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Could Polygenetic Risk Scores Be the Future of Risk Assessment and Disease Prevention?
In a recent study published in Nature Medicine, researchers developed and validated polygenic risk scores for six common diseases, which could assist physicians and patients when making medical decisions, risk assessment and disease prevention.
Advancements in medical technology and increasing amounts of genetic data have led to the development of polygenic risk scores (PRS) which can be used to estimate an individual’s genetic risk of developing various common diseases. Implementation of PRS in healthcare systems may improve disease prevention and could potentially be used to optimise the use of screening and preventative treatments and improve personalised care for patients. However, there are still many challenges to overcome before PRS can be clinically utilised for practical disease prevention. Below you will find the results from our monthly M3 Pulse survey, where we asked over 3,000 healthcare professionals globally for their opinions on genetic mapping and the use of polygenic risk scores.
Researchers from Brigham and Women’s Hospital, Veterans Affairs Boston Healthcare System, and Harvard Medical School developed and validated polygenic risk scores for the six common diseases listed below by using data from 36,423 Mass General Brigham Biobank participants. In addition, they developed a physician and patient information guide to support decision-making based on PRS results. The main challenges of implementing PRS have been how to practically incorporate PRS into the medical workflow and help physicians and patients understand and utilise the PRS results to best support the decision-making in their healthcare.
What is a Polygenic Risk Score and How Can it Support Disease Prevention?
Millions of people are currently living with an elevated risk for disease, without traditional warning signs or symptoms, simply due to subtle genetic variations in their DNA. With the development of polygenic risk score, it is now becoming possible to measure the effect of these genetic variations and potentially use the information to help prevent and mitigate disease years before any symptoms appears.
In the human genome, sometimes just one mutation can greatly increase a person’s risk for disease, such as cystic fibrosis for example. However, most common diseases are more complex, also called common complex diseases, which means that an individual’s genetic risk for a particular disease is not driven by one, but by millions of inherited genetic variations. These variants can be combined into a polygenic risk score that captures part of an individual’s susceptibility to disease, or likelihood of developing disease, thus can help identify people with elevated risk for common diseases. Risk assessment for common complex disease with the help of PRS and other factors such as lifestyle and environment may enable earlier intervention to prevent disease. However, the clinical utility of PRS has yet to be established due to a range of challenges. Read more about genetic risk assessment and polygenic risk score here.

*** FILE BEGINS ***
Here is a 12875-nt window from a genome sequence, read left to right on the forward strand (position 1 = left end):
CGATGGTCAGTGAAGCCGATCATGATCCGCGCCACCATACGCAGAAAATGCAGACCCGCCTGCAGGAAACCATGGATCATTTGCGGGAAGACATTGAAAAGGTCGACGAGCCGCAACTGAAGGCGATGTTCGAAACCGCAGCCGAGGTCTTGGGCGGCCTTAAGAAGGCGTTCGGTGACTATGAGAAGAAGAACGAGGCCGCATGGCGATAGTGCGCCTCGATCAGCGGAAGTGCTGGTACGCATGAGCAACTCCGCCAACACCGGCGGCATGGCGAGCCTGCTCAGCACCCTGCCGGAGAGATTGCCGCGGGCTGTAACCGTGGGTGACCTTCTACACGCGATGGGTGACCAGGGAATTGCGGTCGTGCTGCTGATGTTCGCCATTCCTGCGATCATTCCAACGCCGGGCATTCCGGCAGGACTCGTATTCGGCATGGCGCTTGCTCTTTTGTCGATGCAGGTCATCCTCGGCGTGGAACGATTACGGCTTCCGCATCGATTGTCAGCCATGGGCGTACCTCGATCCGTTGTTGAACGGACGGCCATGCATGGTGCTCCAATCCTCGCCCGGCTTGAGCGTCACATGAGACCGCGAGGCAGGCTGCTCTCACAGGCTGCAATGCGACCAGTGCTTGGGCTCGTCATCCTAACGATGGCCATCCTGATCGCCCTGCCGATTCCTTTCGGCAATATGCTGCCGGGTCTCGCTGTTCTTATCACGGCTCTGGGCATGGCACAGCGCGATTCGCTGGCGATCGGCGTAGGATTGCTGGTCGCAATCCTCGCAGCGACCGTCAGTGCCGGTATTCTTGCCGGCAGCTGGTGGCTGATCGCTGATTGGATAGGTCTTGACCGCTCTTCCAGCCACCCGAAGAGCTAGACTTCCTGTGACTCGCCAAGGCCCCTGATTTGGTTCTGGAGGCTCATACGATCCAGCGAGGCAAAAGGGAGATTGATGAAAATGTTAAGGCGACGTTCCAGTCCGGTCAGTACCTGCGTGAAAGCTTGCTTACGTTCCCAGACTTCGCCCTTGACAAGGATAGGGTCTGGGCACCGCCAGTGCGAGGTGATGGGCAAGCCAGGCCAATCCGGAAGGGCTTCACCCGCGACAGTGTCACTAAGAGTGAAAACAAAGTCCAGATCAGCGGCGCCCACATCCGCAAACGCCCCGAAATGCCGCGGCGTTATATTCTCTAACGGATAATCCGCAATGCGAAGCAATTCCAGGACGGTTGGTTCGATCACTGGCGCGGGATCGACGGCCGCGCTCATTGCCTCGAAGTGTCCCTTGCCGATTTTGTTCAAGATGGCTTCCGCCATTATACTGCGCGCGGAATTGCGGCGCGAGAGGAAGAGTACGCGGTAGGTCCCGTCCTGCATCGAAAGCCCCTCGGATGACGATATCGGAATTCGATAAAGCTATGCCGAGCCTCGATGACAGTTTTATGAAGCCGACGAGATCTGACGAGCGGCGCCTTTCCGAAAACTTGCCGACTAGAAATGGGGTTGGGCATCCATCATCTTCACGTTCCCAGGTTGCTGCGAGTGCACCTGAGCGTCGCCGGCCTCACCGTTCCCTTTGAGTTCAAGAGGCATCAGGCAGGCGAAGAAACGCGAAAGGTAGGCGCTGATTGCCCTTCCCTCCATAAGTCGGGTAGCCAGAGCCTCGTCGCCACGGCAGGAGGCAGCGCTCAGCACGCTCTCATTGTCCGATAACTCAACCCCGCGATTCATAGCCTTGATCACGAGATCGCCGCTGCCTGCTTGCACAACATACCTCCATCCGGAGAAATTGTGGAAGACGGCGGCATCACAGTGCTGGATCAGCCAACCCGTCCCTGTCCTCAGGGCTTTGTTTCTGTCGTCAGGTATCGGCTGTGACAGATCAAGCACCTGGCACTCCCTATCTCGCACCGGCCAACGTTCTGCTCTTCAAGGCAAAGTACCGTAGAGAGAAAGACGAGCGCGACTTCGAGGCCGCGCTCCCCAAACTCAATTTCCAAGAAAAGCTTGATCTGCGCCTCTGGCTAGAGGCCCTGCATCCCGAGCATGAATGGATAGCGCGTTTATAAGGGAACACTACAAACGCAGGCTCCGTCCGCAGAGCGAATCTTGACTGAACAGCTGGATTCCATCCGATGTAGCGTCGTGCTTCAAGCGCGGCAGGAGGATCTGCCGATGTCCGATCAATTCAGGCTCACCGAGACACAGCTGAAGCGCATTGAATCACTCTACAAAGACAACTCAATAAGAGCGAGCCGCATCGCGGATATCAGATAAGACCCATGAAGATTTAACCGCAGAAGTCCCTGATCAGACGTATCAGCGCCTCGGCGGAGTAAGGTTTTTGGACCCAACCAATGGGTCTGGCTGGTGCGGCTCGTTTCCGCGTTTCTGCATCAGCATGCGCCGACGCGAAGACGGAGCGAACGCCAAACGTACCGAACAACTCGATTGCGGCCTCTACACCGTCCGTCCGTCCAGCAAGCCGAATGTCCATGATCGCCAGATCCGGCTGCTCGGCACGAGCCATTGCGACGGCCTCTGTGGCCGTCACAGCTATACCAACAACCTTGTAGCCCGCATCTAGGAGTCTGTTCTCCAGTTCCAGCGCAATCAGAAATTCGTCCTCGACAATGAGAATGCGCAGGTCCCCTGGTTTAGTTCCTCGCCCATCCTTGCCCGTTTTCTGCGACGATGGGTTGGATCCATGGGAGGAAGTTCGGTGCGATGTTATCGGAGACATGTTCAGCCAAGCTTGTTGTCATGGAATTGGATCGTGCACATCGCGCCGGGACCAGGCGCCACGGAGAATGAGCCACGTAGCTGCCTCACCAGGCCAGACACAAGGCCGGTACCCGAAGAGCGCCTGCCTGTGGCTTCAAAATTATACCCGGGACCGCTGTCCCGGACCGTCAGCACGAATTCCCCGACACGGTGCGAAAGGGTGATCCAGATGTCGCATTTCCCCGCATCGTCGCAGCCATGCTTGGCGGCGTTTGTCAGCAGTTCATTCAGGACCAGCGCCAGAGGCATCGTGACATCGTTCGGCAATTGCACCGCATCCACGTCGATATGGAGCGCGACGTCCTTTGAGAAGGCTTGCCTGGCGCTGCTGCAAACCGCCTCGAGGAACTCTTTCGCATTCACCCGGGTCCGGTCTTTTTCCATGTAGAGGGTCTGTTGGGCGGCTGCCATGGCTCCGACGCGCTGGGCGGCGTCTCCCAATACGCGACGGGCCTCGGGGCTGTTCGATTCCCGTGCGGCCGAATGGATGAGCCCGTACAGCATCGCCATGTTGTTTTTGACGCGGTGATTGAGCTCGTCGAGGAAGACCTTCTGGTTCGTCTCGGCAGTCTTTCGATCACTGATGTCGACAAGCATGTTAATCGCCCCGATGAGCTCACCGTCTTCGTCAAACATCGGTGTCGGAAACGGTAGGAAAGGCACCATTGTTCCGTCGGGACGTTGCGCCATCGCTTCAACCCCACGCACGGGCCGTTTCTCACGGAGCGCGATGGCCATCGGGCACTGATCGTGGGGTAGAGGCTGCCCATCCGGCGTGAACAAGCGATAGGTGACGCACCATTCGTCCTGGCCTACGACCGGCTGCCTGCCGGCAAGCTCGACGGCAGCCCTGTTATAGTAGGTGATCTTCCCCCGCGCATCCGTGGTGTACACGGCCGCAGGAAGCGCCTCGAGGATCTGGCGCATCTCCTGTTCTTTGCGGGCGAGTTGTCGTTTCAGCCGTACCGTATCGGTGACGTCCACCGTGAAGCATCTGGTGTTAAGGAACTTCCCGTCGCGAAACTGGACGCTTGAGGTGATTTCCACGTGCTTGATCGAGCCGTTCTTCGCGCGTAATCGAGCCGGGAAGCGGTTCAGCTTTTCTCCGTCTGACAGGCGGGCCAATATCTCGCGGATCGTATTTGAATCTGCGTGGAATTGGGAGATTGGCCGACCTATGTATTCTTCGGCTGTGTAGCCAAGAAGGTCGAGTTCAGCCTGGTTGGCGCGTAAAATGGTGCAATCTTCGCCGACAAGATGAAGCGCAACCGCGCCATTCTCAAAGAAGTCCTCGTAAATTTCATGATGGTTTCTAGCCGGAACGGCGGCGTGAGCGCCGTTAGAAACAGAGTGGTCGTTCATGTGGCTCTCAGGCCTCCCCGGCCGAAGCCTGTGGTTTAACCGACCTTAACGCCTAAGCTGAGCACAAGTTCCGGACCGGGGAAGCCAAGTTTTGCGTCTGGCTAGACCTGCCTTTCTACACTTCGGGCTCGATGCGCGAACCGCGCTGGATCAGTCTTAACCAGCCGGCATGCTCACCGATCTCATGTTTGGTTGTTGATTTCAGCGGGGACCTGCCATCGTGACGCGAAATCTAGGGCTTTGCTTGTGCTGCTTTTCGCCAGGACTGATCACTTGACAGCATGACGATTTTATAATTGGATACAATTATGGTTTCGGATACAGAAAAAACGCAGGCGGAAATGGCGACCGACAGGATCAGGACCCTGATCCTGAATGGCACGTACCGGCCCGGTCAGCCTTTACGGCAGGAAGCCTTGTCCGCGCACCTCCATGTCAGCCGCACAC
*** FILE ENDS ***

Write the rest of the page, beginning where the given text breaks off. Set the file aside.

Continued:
M3 Pulse Results from over 3,000 healthcare professionals About PRS and the Future of Risk Assessments
Use of technology continues to grow in healthcare, especially in allowing healthcare professionals to make more accurate risk assessments and share more precise diagnoses. As mentioned above, looking at one genetic marker may not be clinically useful, but a calculation based on hundreds or thousands of these markers could empower patients to make meaningful health decisions, says Jason Vassy, MD*, the study’s lead author and a primary care doctor at Brigham and Women’s Hospital. As the technology develops, PRS will become a more prevalent topic around patient care for physicians and other healthcare professionals around the world.
To find out what our M3 panel members think about polygenic risk scores, we asked over 3,000 healthcare professionals in the US and across Europe what they believe to be the future of disease risk assessment and genetic mapping.
50 percent of the respondents believe that PRS will be helpful to map possible risks for disease. As much as 27 percent think that PRS is going to be key to the future of medicine. 13 percent of the participants have not yet heard about PRS and genetic mapping, while 7 percent have heard about it but don´t think it will be important for their area of practice and expertise.
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Do you think that polygenic risk scores could be the future of risk assessments and disease prevention? Share your thoughts in the comment section!
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It is also my opinion that, due to the growing technology and the health care focus on eliminating genome related disease, PRS will be Supportive to MAP the possible risk for disease.